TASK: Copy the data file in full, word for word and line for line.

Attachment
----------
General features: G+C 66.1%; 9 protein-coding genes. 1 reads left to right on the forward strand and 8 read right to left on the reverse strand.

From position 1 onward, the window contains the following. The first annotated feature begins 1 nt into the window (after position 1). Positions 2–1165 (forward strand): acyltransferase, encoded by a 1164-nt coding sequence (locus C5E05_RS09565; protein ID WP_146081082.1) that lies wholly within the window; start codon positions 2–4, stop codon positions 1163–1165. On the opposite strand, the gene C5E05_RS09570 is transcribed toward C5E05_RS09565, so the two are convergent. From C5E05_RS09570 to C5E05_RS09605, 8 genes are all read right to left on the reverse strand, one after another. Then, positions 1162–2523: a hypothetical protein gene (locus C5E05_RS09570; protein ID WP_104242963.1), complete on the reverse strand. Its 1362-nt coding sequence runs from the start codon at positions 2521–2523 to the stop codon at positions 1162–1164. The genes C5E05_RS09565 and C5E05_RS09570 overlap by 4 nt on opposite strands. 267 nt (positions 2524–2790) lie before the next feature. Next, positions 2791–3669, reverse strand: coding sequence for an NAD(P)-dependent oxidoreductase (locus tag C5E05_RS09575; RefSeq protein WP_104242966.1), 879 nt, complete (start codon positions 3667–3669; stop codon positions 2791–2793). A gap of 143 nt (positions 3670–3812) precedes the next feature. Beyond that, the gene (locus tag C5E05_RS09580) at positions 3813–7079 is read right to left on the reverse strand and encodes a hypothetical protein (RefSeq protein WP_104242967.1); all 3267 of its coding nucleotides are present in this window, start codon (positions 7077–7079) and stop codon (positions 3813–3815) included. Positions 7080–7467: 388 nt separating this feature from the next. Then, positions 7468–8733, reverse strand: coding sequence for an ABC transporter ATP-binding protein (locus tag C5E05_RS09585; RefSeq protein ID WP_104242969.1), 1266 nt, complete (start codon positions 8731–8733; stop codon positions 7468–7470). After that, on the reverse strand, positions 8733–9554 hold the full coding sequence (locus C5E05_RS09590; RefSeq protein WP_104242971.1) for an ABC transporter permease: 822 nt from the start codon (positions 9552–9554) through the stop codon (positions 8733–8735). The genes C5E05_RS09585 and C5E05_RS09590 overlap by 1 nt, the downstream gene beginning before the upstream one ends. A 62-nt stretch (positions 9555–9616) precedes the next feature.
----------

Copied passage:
General features: G+C 66.1%; 9 protein-coding genes. 1 reads left to right on the forward strand and 8 read right to left on the reverse strand.

From position 1 onward, the window contains the following. The first annotated feature begins 1 nt into the window (after position 1). Positions 2–1165 (forward strand): acyltransferase, encoded by a 1164-nt coding sequence (locus C5E05_RS09565; protein ID WP_146081082.1) that lies wholly within the window; start codon positions 2–4, stop codon positions 1163–1165. On the opposite strand, the gene C5E05_RS09570 is transcribed toward C5E05_RS09565, so the two are convergent. From C5E05_RS09570 to C5E05_RS09605, 8 genes are all read right to left on the reverse strand, one after another. Then, positions 1162–2523: a hypothetical protein gene (locus C5E05_RS09570; protein ID WP_104242963.1), complete on the reverse strand. Its 1362-nt coding sequence runs from the start codon at positions 2521–2523 to the stop codon at positions 1162–1164. The genes C5E05_RS09565 and C5E05_RS09570 overlap by 4 nt on opposite strands. 267 nt (positions 2524–2790) lie before the next feature. Next, positions 2791–3669, reverse strand: coding sequence for an NAD(P)-dependent oxidoreductase (locus tag C5E05_RS09575; RefSeq protein WP_104242966.1), 879 nt, complete (start codon positions 3667–3669; stop codon positions 2791–2793). A gap of 143 nt (positions 3670–3812) precedes the next feature. Beyond that, the gene (locus tag C5E05_RS09580) at positions 3813–7079 is read right to left on the reverse strand and encodes a hypothetical protein (RefSeq protein WP_104242967.1); all 3267 of its coding nucleotides are present in this window, start codon (positions 7077–7079) and stop codon (positions 3813–3815) included. Positions 7080–7467: 388 nt separating this feature from the next. Then, positions 7468–8733, reverse strand: coding sequence for an ABC transporter ATP-binding protein (locus tag C5E05_RS09585; RefSeq protein ID WP_104242969.1), 1266 nt, complete (start codon positions 8731–8733; stop codon positions 7468–7470). After that, on the reverse strand, positions 8733–9554 hold the full coding sequence (locus C5E05_RS09590; RefSeq protein WP_104242971.1) for an ABC transporter permease: 822 nt from the start codon (positions 9552–9554) through the stop codon (positions 8733–8735). The genes C5E05_RS09585 and C5E05_RS09590 overlap by 1 nt, the downstream gene beginning before the upstream one ends. A 62-nt stretch (positions 9555–9616) precedes the next feature.